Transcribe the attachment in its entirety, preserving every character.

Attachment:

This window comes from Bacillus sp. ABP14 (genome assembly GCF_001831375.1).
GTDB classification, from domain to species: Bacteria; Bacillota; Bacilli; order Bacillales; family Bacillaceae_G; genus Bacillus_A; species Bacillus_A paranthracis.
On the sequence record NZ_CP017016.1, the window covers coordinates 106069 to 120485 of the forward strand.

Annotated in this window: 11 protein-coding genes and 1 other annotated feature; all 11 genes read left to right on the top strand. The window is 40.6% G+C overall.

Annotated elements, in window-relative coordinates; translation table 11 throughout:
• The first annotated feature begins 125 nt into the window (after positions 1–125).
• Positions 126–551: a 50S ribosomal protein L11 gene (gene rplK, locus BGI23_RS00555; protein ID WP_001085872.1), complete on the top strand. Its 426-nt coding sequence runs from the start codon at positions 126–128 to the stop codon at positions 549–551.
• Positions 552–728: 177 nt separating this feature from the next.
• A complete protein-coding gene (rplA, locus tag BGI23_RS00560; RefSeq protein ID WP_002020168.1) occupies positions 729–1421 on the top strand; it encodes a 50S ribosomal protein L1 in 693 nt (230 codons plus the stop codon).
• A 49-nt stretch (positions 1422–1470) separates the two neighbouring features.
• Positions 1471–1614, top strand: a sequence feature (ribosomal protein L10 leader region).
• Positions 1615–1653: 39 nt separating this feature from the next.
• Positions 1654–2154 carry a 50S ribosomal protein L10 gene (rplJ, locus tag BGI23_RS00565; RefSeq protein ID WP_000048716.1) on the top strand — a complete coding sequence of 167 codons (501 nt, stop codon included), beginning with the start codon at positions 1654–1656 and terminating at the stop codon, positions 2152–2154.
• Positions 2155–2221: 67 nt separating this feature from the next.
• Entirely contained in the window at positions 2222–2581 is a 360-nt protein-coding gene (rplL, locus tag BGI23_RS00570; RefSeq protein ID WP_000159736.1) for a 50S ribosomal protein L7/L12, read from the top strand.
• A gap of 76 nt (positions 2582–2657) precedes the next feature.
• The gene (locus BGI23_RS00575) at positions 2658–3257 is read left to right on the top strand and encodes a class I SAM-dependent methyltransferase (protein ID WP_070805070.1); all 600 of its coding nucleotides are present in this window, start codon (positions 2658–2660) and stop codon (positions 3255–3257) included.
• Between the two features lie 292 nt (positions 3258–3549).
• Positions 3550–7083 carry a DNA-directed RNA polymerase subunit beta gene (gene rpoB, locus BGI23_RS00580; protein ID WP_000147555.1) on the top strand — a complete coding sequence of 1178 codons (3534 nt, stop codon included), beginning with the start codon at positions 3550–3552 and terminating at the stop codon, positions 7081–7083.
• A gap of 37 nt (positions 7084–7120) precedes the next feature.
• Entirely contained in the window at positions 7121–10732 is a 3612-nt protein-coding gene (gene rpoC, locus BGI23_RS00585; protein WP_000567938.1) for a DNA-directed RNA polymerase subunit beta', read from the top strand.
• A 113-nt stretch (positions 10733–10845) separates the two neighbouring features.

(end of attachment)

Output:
This window comes from Bacillus sp. ABP14 (genome assembly GCF_001831375.1).
GTDB classification, from domain to species: Bacteria; Bacillota; Bacilli; order Bacillales; family Bacillaceae_G; genus Bacillus_A; species Bacillus_A paranthracis.
On the sequence record NZ_CP017016.1, the window covers coordinates 106069 to 120485 of the forward strand.

Annotated in this window: 11 protein-coding genes and 1 other annotated feature; all 11 genes read left to right on the top strand. The window is 40.6% G+C overall.

Annotated elements, in window-relative coordinates; translation table 11 throughout:
• The first annotated feature begins 125 nt into the window (after positions 1–125).
• Positions 126–551: a 50S ribosomal protein L11 gene (gene rplK, locus BGI23_RS00555; protein ID WP_001085872.1), complete on the top strand. Its 426-nt coding sequence runs from the start codon at positions 126–128 to the stop codon at positions 549–551.
• Positions 552–728: 177 nt separating this feature from the next.
• A complete protein-coding gene (rplA, locus tag BGI23_RS00560; RefSeq protein ID WP_002020168.1) occupies positions 729–1421 on the top strand; it encodes a 50S ribosomal protein L1 in 693 nt (230 codons plus the stop codon).
• A 49-nt stretch (positions 1422–1470) separates the two neighbouring features.
• Positions 1471–1614, top strand: a sequence feature (ribosomal protein L10 leader region).
• Positions 1615–1653: 39 nt separating this feature from the next.
• Positions 1654–2154 carry a 50S ribosomal protein L10 gene (rplJ, locus tag BGI23_RS00565; RefSeq protein ID WP_000048716.1) on the top strand — a complete coding sequence of 167 codons (501 nt, stop codon included), beginning with the start codon at positions 1654–1656 and terminating at the stop codon, positions 2152–2154.
• Positions 2155–2221: 67 nt separating this feature from the next.
• Entirely contained in the window at positions 2222–2581 is a 360-nt protein-coding gene (rplL, locus tag BGI23_RS00570; RefSeq protein ID WP_000159736.1) for a 50S ribosomal protein L7/L12, read from the top strand.
• A gap of 76 nt (positions 2582–2657) precedes the next feature.
• The gene (locus BGI23_RS00575) at positions 2658–3257 is read left to right on the top strand and encodes a class I SAM-dependent methyltransferase (protein ID WP_070805070.1); all 600 of its coding nucleotides are present in this window, start codon (positions 2658–2660) and stop codon (positions 3255–3257) included.
• Between the two features lie 292 nt (positions 3258–3549).
• Positions 3550–7083 carry a DNA-directed RNA polymerase subunit beta gene (gene rpoB, locus BGI23_RS00580; protein ID WP_000147555.1) on the top strand — a complete coding sequence of 1178 codons (3534 nt, stop codon included), beginning with the start codon at positions 3550–3552 and terminating at the stop codon, positions 7081–7083.
• A gap of 37 nt (positions 7084–7120) precedes the next feature.
• Entirely contained in the window at positions 7121–10732 is a 3612-nt protein-coding gene (gene rpoC, locus BGI23_RS00585; protein WP_000567938.1) for a DNA-directed RNA polymerase subunit beta', read from the top strand.
• A 113-nt stretch (positions 10733–10845) separates the two neighbouring features.